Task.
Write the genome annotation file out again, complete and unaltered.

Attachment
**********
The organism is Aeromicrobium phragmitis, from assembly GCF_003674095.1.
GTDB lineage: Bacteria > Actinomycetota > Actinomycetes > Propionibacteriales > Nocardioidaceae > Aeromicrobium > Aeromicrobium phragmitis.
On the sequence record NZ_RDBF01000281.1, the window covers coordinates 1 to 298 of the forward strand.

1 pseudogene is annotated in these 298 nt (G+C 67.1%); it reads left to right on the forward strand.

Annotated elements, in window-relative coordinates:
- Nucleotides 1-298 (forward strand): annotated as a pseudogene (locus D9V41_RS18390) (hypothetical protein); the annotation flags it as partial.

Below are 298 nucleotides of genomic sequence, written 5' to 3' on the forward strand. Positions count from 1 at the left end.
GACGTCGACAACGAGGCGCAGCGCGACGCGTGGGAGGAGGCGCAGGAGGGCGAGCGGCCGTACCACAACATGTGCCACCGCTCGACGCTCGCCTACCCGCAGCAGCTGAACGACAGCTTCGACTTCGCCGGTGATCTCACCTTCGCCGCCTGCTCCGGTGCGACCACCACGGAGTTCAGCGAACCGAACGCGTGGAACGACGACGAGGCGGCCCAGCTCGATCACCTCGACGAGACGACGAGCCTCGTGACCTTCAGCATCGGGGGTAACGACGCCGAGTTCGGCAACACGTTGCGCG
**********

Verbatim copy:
The organism is Aeromicrobium phragmitis, from assembly GCF_003674095.1.
GTDB lineage: Bacteria > Actinomycetota > Actinomycetes > Propionibacteriales > Nocardioidaceae > Aeromicrobium > Aeromicrobium phragmitis.
On the sequence record NZ_RDBF01000281.1, the window covers coordinates 1 to 298 of the forward strand.

1 pseudogene is annotated in these 298 nt (G+C 67.1%); it reads left to right on the forward strand.

Annotated elements, in window-relative coordinates:
- Nucleotides 1-298 (forward strand): annotated as a pseudogene (locus D9V41_RS18390) (hypothetical protein); the annotation flags it as partial.

Below are 298 nucleotides of genomic sequence, written 5' to 3' on the forward strand. Positions count from 1 at the left end.
GACGTCGACAACGAGGCGCAGCGCGACGCGTGGGAGGAGGCGCAGGAGGGCGAGCGGCCGTACCACAACATGTGCCACCGCTCGACGCTCGCCTACCCGCAGCAGCTGAACGACAGCTTCGACTTCGCCGGTGATCTCACCTTCGCCGCCTGCTCCGGTGCGACCACCACGGAGTTCAGCGAACCGAACGCGTGGAACGACGACGAGGCGGCCCAGCTCGATCACCTCGACGAGACGACGAGCCTCGTGACCTTCAGCATCGGGGGTAACGACGCCGAGTTCGGCAACACGTTGCGCG